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Wiktionary:Webster 1913

The purpose of this page is to trace the progress of transferring and adapting material from versions of the 1913 Webster dictionary. When the data on a particular word has been integrated into Wiktionary, the material should be removed this page.

acrisia, acrisyEdit

[LL. acrisia, Gr. ; priv. + to separate, to decide.] 1. Inability to judge. 2. (medicine) Undecided character of a disease. [Obsolete]

acritanEdit

(zoology) adj. Of or pertaining to the Acrita. -- n. An individual of the Acrita.

acriteEdit

Adjective: (zoology) acritan. (Can we find and add a quotation of Owen to this entry?)

acronyc, acronychalEdit

[Gr. at nightfall; + night.] (Astron.) Rising at sunset and setting at sunrise, as a star; -- opposed to cosmical. The word is sometimes incorrectly written acronical, achronychal, acronichal, and acronical.

berbeEdit

  • Compare Berber, Barb a Barbary horse.
  • Zoology: An African genet (Genetta pardina). See genet.

bereEdit

  • Compare Old Icelandic berja, to strike.
  • Obsolete. Transitive verb: To pierce. Chaucer.

bergmoteEdit

bertramEdit

  • Corrupted from Latin pyrethrum, Greek, a hot spicy plant, from a word for fire.
  • Botany: Pellitory of Spain (Anacyclus pyrethrum).

cœlodontEdit

[Gr. hollow + tooth.] (zoology) Having hollow teeth; said of a group lizards. -- n. One of a group of lizards having hollow teeth.

cœlumEdit

[NL., fr. Gr. a hollow, neut. of hollow.] (anatomy) See body cavity.

Grallæ

n. pl.

EtymologyEdit

NL., fr. L. <ets>grallae</ets> stilts, for <ets>gradulae</ets>, fr. <ets>gradus.</ets> See <er>Grade.</er> <fld>(Zoöl.): An order of birds which formerly included all the waders. By later writers it is usually restricted to the sandpipers, plovers, and allied forms; -- called also <altname>Grallatores.</altname>

Grallatores

n. pl.

EtymologyEdit

NL. from L. <ets>grallator</ets> one who runs on stilts. <fld>(Zoöl.): See <er>Grallæ</er>.</def> <mhw>Grallatorial, Grallatory

<mhw> a. <fld>(Zoöl.): Of or pertaining to the Grallatores, or waders.

Gram

NounEdit

EtymologyEdit

Pg. <ets>gr?o</ets> grain. See <er>Grain.</er> <fld>(Bot.): The East Indian name of the chick-pea (<spn>Cicer arietinum</spn>) and its seeds; also, other similar seeds there used for food.

<mhw>Gram, Gramme

</mhw>, n.

EtymologyEdit

F. <ets>gramme</ets>, from Gr. ? that which is written, a letter, a small weight, fr. ? to write. See <er>Graphic.</er>

  • The unit of weight in the metric system. It was intended to be exactly, and is very nearly, equivalent to the weight in a vacuum of one cubic centimeter of pure water at its maximum density. It is equal to 15.432 grains. See Grain, n., 4.

<cs><col>Gram degree</col>, ∨ <col>Gramme degree</col></mcol> <fld>(Physics)</fld>, <cd>a unit of heat, being the amount of heat necessary to raise the temperature of one gram of pure water one degree centigrade.</cd>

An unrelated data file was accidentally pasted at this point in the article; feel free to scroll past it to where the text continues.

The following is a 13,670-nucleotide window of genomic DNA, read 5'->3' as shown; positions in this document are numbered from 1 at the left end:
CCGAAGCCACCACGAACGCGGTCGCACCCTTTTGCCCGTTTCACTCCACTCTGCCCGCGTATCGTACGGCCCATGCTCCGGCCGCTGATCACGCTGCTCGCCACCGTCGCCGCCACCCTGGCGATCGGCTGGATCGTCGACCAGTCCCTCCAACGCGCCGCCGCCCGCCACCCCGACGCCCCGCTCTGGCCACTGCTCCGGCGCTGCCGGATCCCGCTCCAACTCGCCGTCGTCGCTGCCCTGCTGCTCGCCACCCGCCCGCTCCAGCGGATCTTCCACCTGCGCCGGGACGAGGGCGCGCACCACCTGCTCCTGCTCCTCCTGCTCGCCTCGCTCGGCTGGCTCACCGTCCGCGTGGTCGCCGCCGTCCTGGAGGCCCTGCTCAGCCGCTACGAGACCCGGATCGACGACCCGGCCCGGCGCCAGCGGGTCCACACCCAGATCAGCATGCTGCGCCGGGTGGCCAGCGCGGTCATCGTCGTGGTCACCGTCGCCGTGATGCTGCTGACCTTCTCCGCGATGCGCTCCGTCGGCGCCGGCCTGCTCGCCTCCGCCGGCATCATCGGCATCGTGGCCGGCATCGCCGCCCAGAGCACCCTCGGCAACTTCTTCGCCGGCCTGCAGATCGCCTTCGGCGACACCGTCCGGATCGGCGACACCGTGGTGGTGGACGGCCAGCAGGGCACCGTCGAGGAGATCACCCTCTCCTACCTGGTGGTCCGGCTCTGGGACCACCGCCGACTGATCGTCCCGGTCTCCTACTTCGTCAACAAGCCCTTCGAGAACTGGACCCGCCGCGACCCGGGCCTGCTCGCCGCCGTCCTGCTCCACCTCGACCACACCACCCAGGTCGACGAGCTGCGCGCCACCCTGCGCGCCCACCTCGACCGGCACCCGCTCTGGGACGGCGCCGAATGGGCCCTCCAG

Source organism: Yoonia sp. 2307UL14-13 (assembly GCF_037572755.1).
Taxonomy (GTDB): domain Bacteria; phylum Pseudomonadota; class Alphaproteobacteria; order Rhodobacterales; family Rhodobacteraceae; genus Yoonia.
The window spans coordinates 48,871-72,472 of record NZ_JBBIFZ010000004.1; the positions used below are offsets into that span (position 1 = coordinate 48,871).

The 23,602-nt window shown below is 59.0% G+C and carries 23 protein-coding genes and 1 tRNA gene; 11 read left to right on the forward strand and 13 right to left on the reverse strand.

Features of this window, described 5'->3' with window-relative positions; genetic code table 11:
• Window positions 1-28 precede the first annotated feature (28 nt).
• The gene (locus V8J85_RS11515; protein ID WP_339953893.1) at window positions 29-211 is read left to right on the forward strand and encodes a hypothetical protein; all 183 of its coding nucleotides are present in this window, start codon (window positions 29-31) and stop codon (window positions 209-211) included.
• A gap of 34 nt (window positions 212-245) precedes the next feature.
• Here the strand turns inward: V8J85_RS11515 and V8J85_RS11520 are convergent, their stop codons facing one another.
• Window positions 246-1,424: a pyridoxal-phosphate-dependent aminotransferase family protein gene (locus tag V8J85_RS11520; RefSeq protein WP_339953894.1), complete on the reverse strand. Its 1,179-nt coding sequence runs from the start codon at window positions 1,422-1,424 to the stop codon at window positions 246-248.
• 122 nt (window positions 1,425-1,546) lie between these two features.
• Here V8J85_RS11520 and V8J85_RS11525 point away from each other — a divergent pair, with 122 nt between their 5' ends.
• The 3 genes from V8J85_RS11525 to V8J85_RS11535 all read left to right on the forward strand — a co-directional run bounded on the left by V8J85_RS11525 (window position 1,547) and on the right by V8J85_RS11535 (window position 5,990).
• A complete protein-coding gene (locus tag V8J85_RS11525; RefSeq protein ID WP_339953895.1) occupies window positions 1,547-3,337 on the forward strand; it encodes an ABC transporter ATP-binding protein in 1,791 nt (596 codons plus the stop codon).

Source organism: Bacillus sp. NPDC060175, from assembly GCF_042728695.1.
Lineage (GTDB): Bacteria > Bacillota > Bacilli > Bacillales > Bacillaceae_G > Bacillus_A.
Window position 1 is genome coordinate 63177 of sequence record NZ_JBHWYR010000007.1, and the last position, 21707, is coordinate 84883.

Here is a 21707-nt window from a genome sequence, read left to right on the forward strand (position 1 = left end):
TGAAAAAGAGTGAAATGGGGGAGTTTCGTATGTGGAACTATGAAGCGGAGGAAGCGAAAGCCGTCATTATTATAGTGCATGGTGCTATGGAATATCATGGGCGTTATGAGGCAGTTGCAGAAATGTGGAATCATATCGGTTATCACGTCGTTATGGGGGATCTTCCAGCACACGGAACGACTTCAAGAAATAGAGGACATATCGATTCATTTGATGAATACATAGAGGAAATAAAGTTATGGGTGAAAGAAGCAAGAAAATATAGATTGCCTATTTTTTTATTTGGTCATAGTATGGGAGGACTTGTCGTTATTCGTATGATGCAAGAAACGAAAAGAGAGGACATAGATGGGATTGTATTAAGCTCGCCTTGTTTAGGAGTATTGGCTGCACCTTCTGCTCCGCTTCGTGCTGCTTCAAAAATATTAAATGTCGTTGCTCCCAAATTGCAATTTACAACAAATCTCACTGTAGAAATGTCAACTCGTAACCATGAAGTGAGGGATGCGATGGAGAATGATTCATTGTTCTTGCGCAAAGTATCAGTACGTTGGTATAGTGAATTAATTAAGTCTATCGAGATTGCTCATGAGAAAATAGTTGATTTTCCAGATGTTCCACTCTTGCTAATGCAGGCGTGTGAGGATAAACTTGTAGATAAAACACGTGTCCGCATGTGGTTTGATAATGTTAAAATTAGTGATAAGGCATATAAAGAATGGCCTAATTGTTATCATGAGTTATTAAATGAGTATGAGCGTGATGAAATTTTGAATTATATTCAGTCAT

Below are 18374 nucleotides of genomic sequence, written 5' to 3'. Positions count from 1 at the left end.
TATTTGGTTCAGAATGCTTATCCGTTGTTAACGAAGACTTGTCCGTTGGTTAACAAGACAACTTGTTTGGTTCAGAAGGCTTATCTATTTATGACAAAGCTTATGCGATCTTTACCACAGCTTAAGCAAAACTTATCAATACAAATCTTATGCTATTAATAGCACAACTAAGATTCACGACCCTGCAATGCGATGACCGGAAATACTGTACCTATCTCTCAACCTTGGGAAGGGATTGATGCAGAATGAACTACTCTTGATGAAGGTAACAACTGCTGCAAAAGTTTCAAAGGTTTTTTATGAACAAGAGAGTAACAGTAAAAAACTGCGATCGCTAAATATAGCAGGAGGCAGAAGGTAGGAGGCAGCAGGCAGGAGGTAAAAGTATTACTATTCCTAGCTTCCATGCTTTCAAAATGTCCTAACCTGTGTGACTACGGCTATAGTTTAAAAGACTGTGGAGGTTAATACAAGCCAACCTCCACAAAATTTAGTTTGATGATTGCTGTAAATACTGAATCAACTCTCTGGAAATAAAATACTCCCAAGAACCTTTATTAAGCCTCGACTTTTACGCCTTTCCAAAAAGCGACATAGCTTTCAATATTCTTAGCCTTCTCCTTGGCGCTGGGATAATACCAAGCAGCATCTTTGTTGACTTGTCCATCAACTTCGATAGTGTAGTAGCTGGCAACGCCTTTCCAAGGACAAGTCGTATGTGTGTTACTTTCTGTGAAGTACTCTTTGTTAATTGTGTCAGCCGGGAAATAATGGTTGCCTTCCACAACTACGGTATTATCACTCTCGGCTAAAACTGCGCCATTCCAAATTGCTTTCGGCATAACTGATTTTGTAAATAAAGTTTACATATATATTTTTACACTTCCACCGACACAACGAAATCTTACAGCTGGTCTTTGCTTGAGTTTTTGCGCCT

• Gram equivalent</col> <fld>(Electrolysis)</fld>, <cd>that quantity of the metal which will replace one gram of hydrogen.</cd>

half-deckEdit

NounEdit

  1. (Zoölogy): A shell of the genus Crepidula; a boat shell. See boat shell
  2. See Half deck, under deck

half-fishEdit

NounEdit

  1. (Zoölogy) (Provincial English): A salmon in its fifth year of growth.

half-portEdit

NounEdit

  1. (Nautical): One half of a shutter made in two parts for closing a porthole.

half-readEdit

AdjectiveEdit

  1. Informed by insufficient reading; superficial; shallow. - Dryden

half-sightedEdit

AdjectiveEdit

  1. Seeing imperfectly; having weak discernment. - Bacon

half-strainedEdit

AdjectiveEdit

  1. (Rare): Half-bred; imperfect
    Quotations
    • A half-strained villain. - Dryden

half-swordEdit

NounEdit

  1. Half the length of a sword; close fight.
    Quotations
    • At half-sword - Shakespeare

half-tounueEdit

NounEdit

  1. (Old Law): A jury, for the trial of a fore foreigner, composed equally of citizens and aliens.

halfwayEdit

AdjectiveEdit

Derived expressionsEdit

  • Halfway covenant, a practice among the Congregational churches of New England, between 1657 and 1662, of permitting baptized persons of moral life and orthodox faith to enjoy all the privileges of church membership, save the partaking of the Lord's Supper. They were also allowed to present their children for baptism

halichondriæEdit

EtymologyEdit

New Latin, from Greek, sea + cartilage

Plural nounEdit

  1. (Zoölogy): An order of sponges, having simple siliceous spicules and keratose fibers; -- called also Keratosilicoidea

haliographerEdit

NounEdit

  1. One who writes about or describes the sea.

haliographyEdit

EtymologyEdit

Greek the sea + -graphy

NounEdit

  1. Description of the sea; the science that treats of the sea.

haliotisEdit

EtymologyEdit

New Latin, from Greek sea + ear.]

NounEdit

  1. (Zoölogy): A genus of marine shells; the ear-shells. See abalone

halisauriaEdit

EtymologyEdit

New Latin, from Greek, sea +

Plural nounEdit

  1. (Paleontology): The Enaliosauria.

hamelEdit

Transitive verb: (Obsolete) Same as hamele.

Hamilton periodEdit

(Geol.) A subdivision of the Devonian system of America; -- so named from Hamilton, Madison County, New York. It includes the Marcellus, Hamilton, and Genesee epochs or groups.

noieEdit

(Obsolete) Transitive verb: To annoy. See noy.

nome, nomenEdit

(Obsolete) Past participle of nim. (Can we find and add a quotation of Chaucer to this entry?)

leed, leedeEdit

Leed, Leede (?), n. [Etymol. uncertain.] A caldron; a copper kettle. [Obs.] A furnace of a leed." Chaucer.

leefEdit

Leef (?), a. & adv. See Lief. [Obs.] Chaucer.

leemeEdit

Leeme (?), v. & n. See Leme. [Obs.] Chaucer.

leepEdit

Leep (?), obs. strong imp. of Leap. leaped.

leesEdit

Lees (?), n. A leash. [Obs.] Chaucer.

leeseEdit

Leese, v. t. [Cf. f. léser, L.laesus, p. p. of laedere.] To hurt. [Obs.] B. Jonson.

left-offEdit

Left"-off" (?), a. Laid a side; cast-off.

See alsoEdit